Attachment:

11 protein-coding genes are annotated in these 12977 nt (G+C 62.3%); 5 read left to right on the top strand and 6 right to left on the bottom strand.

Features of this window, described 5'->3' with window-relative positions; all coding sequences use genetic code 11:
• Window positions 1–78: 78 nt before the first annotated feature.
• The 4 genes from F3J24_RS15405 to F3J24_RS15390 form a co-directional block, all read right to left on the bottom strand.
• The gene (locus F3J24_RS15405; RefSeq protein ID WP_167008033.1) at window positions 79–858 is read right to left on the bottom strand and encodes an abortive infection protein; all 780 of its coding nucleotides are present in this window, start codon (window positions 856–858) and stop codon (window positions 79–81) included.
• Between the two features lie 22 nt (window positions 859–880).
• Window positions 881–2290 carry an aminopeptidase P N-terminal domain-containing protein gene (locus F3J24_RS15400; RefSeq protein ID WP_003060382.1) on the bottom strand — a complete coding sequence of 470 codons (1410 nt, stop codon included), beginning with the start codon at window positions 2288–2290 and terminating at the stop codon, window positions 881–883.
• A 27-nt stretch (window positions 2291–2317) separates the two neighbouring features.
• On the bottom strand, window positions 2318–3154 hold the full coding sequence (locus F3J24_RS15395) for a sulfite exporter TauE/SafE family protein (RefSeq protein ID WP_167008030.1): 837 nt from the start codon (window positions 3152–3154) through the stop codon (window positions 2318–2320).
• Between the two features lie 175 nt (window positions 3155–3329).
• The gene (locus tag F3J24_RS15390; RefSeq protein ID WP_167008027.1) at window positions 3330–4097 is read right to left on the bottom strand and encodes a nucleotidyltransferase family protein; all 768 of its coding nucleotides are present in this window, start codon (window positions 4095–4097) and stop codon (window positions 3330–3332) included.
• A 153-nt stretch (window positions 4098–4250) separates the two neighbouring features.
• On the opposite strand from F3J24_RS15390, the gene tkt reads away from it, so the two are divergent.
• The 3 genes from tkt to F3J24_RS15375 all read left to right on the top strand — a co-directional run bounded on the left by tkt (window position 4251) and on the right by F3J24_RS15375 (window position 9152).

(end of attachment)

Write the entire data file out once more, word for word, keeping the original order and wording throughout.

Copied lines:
11 protein-coding genes are annotated in these 12977 nt (G+C 62.3%); 5 read left to right on the top strand and 6 right to left on the bottom strand.

Features of this window, described 5'->3' with window-relative positions; all coding sequences use genetic code 11:
• Window positions 1–78: 78 nt before the first annotated feature.
• The 4 genes from F3J24_RS15405 to F3J24_RS15390 form a co-directional block, all read right to left on the bottom strand.
• The gene (locus F3J24_RS15405; RefSeq protein ID WP_167008033.1) at window positions 79–858 is read right to left on the bottom strand and encodes an abortive infection protein; all 780 of its coding nucleotides are present in this window, start codon (window positions 856–858) and stop codon (window positions 79–81) included.
• Between the two features lie 22 nt (window positions 859–880).
• Window positions 881–2290 carry an aminopeptidase P N-terminal domain-containing protein gene (locus F3J24_RS15400; RefSeq protein ID WP_003060382.1) on the bottom strand — a complete coding sequence of 470 codons (1410 nt, stop codon included), beginning with the start codon at window positions 2288–2290 and terminating at the stop codon, window positions 881–883.
• A 27-nt stretch (window positions 2291–2317) separates the two neighbouring features.
• On the bottom strand, window positions 2318–3154 hold the full coding sequence (locus F3J24_RS15395) for a sulfite exporter TauE/SafE family protein (RefSeq protein ID WP_167008030.1): 837 nt from the start codon (window positions 3152–3154) through the stop codon (window positions 2318–2320).
• Between the two features lie 175 nt (window positions 3155–3329).
• The gene (locus tag F3J24_RS15390; RefSeq protein ID WP_167008027.1) at window positions 3330–4097 is read right to left on the bottom strand and encodes a nucleotidyltransferase family protein; all 768 of its coding nucleotides are present in this window, start codon (window positions 4095–4097) and stop codon (window positions 3330–3332) included.
• A 153-nt stretch (window positions 4098–4250) separates the two neighbouring features.
• On the opposite strand from F3J24_RS15390, the gene tkt reads away from it, so the two are divergent.
• The 3 genes from tkt to F3J24_RS15375 all read left to right on the top strand — a co-directional run bounded on the left by tkt (window position 4251) and on the right by F3J24_RS15375 (window position 9152).